A Model of Performance

Upgrading performance1, as in the successful accomplishment of something, can be elusive. In some cases, it can seem downright impossible to meaningfully shift what people do, and in the case of teams, it can be head-scratching or hair-pulling levels of frustration to get changes to stick.

“We all agreed, why now are we slipping back into the old way of doing things?”

Often, we spend a tremendous amount of energy pushing, bribing, or giving pep talks, but still not really making a permanent change in what we’re doing. Somehow, it just makes more sense to do something in the old way.

All this pushing and self-cajoling can lead to burnout, and a lot of beating yourself up: “I’m not good enough, I am a procrastinator, I’m lazy, it’s no wonder this is hard for me.”

And all of that is besides the point when it comes to the only question that matters:

Did I or did I not take the necessary action?

When you do not, you seek an explanation, and you assess.

But how do you get access to change, to transforming the way you act?

What is Performance?

Performance, for the purpose of this consideration, is simply the completion of the necessary actions that lead to a result.

If something is performed (or you performed) it means that you did what’s needed to get the result you wanted.

Action is what matters.

Why then do some people seem to do the same actions as others, but get different results?

This is where things get more nuanced.

The Doer is in the Deed

Action has the effect. But the action has something of who’s doing it in the action.

The way that Michael Jordan plays basketball comes from being Michael Jordan. If someone else could be exactly like Michael Jordan, he would play basketball like the same way.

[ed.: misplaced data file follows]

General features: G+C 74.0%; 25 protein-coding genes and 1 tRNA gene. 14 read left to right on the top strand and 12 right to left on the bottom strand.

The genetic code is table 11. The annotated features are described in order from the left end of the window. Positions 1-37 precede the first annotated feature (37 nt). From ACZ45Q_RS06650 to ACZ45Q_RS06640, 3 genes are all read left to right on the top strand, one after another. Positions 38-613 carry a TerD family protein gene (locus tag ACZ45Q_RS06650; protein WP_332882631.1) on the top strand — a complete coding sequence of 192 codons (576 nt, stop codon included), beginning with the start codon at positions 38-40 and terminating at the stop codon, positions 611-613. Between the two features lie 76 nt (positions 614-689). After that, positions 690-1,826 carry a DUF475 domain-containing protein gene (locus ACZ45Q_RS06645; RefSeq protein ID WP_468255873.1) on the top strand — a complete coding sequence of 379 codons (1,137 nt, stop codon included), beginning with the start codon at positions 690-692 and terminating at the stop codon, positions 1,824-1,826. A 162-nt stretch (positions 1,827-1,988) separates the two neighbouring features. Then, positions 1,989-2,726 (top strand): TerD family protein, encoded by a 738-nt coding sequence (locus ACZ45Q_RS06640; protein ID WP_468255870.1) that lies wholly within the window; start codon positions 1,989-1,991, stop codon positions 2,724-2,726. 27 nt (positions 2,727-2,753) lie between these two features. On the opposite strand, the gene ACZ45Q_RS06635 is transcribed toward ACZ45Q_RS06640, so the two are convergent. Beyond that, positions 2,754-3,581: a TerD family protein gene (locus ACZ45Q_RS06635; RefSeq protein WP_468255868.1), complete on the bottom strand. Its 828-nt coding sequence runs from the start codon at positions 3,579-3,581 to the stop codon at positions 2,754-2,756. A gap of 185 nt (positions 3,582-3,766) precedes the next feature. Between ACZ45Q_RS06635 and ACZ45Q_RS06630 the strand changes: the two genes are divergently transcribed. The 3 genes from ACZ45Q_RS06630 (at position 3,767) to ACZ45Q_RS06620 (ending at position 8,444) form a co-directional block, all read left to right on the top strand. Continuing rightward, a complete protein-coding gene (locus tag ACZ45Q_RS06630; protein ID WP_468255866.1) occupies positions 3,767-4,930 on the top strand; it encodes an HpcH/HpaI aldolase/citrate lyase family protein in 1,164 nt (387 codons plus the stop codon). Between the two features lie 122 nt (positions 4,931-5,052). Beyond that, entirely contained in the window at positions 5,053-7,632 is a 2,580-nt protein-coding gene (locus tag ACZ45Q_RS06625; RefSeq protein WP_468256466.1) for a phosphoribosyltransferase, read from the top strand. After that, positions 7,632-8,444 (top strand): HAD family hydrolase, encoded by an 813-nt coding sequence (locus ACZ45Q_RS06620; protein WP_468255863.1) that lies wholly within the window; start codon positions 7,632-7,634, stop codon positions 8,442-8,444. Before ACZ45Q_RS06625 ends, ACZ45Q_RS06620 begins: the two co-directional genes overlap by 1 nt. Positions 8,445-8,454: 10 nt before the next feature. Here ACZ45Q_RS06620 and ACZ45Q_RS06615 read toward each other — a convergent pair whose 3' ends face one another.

What exactly does it mean to be Michael Jordan? Outside of the physical, it would be to be present in the game in the way he is present, it would mean that the games present themselves in the same way to his perception, and the same options therefore present themselves, and are similarly chosen.

One kind of readily intelligible example of this is intention. My intention changes something about how I do what I do, and the nature of the action itself.

Throwing a ball to someone as a playful gesture in good fun is different from throwing it in a playful gesture meant to embarrass someone. It is simply not the same action.

We intuitively sense this when working with an honest versus dishonest salesperson. When working with the honest one, we answer their questions to give them information to serve our needs and help us find what we want. In the latter, we avoid answering the same questions because we do not trust they’ll use them in the same way. The intention comes through.

A lever you can press

Why do actions happen?

Actions happen because a person wants something to happen. Therefore, they map out what they think will get them there, and take those actions.

The key to knowing what a person will do is to know what they want and what their map to that outcome looks like.